Those little creatures in your gut can provide you with a number of benefits. But can probiotics actually fight depression?
The connection between the gut and the brain seems to be very important for migraine patients. The same goes for the condition that often goes along with migraine – depression. Some migraine patients do take probiotics to improve the health of the gut. And a study from the Netherlands adds more evidence that probiotics may help fight depression and improve mood (A randomized controlled trial to test the effect of multispecies probiotics on cognitive reactivity to sad mood.).
The patients in the study received 4 weeks of probiotic treatment, using a supplement available in the Netherlands. The probiotic was “multispecies”, meaning that there were several strains given in the supplement.
Patients were evaluated using the Leiden Index of Depression Sensitivity-Revised (LEIDS-R), both before and after treatment.
Patients who took the probiotic treatment did indeed fare better. In particular, they had lower aggression, and lower “rumination” (which refers a thought or problem repeating over and over in your mind without resolution – including thoughts such as “why am I so sad?”).
This isn’t the first time probiotics have been studied and found as a depression-fighter. Interestingly, no one in this group had serious depression. In the past, probiotics have been most useful for those already depressed.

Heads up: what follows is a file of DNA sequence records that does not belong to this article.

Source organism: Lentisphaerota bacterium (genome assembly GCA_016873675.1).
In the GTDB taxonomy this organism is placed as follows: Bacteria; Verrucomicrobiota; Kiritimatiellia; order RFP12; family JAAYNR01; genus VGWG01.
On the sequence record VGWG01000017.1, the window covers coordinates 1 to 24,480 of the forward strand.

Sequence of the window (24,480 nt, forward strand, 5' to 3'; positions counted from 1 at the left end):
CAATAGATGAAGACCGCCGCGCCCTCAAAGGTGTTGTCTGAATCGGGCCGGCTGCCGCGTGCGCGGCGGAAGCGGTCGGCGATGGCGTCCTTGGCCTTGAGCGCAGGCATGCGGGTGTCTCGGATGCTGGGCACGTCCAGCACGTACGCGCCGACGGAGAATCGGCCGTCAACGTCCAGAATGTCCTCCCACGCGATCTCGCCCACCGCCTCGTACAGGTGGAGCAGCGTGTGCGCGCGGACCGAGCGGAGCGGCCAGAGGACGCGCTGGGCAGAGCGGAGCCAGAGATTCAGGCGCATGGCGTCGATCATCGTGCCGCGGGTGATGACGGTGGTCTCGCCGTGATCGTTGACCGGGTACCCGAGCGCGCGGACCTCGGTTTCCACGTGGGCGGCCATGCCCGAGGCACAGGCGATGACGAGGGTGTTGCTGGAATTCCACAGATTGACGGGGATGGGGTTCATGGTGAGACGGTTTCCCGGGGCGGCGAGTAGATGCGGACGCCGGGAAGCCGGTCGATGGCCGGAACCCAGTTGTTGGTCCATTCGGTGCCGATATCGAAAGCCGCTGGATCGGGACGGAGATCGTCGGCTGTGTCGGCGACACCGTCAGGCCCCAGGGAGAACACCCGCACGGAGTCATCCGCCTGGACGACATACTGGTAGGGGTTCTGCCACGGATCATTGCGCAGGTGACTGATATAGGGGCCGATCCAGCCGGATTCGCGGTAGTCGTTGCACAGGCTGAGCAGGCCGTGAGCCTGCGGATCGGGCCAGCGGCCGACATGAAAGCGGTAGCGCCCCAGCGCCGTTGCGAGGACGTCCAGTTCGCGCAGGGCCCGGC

Good bacteria in the gut can fight bad bacteria, bad bacteria which may cause problems leading to depression and headache conditions. But some good bacteria may also lead to the production of serotonin, which may help fight both depression and migraine.
The study included 80% female participants, which may make a difference because the flora in the gut of a female is different than the flora in the gut of a male. It was also a small study, but significant enough to make further study worthwhile.
For more detail on the study, see I get by with a little help from my friends: probiotics and depression. For recommended probiotics, see More Research on Probiotics – Which Should I Use? The probiotics from Garden of Life mentioned in the article are similar but not exactly the same to the supplements in the study above.